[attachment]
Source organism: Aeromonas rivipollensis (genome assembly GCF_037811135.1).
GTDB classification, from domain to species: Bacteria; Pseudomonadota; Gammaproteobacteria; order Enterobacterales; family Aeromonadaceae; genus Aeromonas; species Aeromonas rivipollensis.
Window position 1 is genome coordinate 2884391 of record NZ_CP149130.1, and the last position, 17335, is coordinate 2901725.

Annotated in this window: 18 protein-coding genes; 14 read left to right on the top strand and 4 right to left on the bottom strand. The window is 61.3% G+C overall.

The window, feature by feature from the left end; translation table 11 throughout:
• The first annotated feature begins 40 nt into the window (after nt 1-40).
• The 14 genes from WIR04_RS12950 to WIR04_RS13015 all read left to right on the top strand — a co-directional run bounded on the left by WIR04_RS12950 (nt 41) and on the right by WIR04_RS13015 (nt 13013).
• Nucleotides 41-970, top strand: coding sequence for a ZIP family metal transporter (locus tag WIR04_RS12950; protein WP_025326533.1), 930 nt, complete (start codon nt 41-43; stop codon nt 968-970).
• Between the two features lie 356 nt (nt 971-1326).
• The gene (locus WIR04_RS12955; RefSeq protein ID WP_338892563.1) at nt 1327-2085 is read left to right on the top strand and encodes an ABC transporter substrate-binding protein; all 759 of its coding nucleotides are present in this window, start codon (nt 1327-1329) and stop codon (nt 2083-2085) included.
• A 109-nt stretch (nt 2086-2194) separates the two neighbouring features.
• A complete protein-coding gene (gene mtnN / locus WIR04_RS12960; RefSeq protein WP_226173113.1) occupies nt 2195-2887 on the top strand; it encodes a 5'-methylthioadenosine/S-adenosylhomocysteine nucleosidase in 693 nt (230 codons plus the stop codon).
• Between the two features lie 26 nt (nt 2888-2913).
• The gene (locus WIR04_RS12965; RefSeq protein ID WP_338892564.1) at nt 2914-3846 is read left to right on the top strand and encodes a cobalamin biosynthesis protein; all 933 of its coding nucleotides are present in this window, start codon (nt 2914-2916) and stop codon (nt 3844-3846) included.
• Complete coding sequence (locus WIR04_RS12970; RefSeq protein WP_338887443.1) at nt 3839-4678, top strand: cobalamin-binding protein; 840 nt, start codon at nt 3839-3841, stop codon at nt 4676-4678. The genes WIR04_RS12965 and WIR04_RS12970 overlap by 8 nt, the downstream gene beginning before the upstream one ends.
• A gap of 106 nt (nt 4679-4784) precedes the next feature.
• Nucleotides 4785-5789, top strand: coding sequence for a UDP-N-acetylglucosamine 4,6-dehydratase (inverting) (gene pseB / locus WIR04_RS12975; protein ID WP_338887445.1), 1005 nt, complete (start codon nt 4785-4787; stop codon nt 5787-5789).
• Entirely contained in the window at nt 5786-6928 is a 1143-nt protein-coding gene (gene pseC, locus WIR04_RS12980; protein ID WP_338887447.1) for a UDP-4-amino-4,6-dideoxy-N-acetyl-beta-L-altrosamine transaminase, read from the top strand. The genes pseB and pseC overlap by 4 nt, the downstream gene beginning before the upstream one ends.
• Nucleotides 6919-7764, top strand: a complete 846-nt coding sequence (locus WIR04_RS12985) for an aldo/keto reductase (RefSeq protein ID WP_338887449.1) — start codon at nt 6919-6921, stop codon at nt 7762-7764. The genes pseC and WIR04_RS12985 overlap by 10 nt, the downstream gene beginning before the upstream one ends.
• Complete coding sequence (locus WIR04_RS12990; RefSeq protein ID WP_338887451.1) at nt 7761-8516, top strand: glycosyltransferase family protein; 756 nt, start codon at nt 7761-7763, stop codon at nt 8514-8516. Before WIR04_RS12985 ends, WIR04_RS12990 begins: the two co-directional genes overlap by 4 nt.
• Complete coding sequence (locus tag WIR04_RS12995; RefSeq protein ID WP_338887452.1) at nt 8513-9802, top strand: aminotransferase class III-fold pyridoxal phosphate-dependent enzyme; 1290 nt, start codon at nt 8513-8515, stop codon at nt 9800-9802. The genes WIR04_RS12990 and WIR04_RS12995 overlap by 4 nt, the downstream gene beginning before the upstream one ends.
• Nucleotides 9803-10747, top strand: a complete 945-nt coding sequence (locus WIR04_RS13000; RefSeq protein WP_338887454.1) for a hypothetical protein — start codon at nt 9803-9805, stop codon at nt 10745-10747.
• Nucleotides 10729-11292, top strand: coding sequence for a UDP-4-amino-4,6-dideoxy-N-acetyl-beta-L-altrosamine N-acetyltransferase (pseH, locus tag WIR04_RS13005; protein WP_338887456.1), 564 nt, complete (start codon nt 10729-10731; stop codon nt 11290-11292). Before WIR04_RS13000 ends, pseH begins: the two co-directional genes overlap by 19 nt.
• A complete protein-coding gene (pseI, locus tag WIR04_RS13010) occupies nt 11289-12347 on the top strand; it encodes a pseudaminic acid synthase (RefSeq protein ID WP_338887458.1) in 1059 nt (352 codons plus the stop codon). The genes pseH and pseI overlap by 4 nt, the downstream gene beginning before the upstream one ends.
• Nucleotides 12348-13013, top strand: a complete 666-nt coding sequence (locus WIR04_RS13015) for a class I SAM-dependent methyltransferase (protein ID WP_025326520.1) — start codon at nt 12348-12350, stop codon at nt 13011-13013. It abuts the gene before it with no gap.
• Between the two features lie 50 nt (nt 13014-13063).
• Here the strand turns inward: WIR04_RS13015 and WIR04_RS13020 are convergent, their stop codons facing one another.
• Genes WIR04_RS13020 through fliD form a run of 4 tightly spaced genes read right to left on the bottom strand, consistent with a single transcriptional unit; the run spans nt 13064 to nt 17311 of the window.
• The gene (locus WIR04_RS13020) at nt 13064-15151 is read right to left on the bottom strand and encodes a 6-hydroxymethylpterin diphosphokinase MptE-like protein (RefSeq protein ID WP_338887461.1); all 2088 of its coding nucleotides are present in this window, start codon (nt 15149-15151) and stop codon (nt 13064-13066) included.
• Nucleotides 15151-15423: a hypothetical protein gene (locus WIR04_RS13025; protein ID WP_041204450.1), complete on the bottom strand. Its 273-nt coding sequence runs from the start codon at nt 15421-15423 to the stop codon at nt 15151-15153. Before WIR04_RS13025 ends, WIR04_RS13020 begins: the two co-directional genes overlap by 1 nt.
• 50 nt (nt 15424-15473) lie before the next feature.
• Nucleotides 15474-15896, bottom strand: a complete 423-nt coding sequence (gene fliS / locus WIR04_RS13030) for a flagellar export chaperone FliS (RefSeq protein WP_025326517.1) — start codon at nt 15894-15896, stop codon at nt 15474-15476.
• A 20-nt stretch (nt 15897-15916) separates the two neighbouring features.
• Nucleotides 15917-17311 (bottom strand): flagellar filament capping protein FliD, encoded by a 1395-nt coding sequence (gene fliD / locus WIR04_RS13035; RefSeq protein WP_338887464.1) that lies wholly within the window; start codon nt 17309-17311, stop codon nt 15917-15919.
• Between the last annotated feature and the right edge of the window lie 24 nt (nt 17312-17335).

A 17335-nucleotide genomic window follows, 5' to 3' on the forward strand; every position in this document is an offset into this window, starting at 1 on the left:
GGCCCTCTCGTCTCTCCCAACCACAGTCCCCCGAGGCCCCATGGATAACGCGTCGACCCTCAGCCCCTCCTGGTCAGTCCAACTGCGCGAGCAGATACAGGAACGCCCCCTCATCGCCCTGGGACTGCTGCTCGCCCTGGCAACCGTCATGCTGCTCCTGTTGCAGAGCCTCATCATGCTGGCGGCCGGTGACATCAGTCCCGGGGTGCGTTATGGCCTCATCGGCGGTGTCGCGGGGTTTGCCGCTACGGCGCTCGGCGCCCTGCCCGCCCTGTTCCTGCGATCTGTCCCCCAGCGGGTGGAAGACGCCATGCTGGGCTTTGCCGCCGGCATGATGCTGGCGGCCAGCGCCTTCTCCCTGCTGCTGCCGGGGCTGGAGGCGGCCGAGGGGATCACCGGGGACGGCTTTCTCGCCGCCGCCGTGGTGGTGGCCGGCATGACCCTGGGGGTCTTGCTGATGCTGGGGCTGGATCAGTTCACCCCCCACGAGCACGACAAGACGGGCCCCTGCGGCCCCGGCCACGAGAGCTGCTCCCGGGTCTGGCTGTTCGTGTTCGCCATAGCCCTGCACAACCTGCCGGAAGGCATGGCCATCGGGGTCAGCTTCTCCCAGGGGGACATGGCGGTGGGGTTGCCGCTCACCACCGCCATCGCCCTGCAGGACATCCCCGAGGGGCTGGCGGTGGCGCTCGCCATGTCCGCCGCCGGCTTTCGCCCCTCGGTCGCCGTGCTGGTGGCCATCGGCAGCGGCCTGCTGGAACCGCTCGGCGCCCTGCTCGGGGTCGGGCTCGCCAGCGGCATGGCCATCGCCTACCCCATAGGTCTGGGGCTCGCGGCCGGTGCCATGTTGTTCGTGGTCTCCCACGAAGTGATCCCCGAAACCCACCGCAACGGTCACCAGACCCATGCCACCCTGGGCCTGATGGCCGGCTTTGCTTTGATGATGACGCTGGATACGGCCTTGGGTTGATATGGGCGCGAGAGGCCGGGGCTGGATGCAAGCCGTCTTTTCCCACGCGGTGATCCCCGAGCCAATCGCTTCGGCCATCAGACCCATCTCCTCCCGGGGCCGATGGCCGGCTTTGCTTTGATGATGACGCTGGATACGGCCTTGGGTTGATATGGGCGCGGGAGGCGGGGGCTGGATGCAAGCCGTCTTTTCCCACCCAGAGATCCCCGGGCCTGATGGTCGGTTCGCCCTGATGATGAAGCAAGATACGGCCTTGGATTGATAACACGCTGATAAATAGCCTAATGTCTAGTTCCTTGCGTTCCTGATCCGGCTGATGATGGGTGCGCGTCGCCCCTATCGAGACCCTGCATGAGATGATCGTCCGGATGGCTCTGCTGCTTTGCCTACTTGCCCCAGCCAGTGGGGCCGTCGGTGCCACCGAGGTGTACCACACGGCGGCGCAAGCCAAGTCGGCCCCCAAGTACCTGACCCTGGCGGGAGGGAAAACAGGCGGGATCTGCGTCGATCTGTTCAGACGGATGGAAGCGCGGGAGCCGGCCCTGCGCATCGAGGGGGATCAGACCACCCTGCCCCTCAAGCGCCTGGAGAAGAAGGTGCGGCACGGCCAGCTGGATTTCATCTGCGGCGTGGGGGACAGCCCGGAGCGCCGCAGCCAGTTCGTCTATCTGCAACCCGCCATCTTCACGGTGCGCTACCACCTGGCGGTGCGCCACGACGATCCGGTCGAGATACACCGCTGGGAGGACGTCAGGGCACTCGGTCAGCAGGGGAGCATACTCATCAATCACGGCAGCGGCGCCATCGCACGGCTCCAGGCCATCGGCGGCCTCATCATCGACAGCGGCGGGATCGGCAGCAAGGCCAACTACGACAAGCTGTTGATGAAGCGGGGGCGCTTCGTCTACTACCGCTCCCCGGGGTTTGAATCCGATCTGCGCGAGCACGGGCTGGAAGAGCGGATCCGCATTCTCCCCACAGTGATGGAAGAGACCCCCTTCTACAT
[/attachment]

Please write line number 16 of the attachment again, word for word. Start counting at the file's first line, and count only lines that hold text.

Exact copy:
• A gap of 106 nt (nt 4679-4784) precedes the next feature.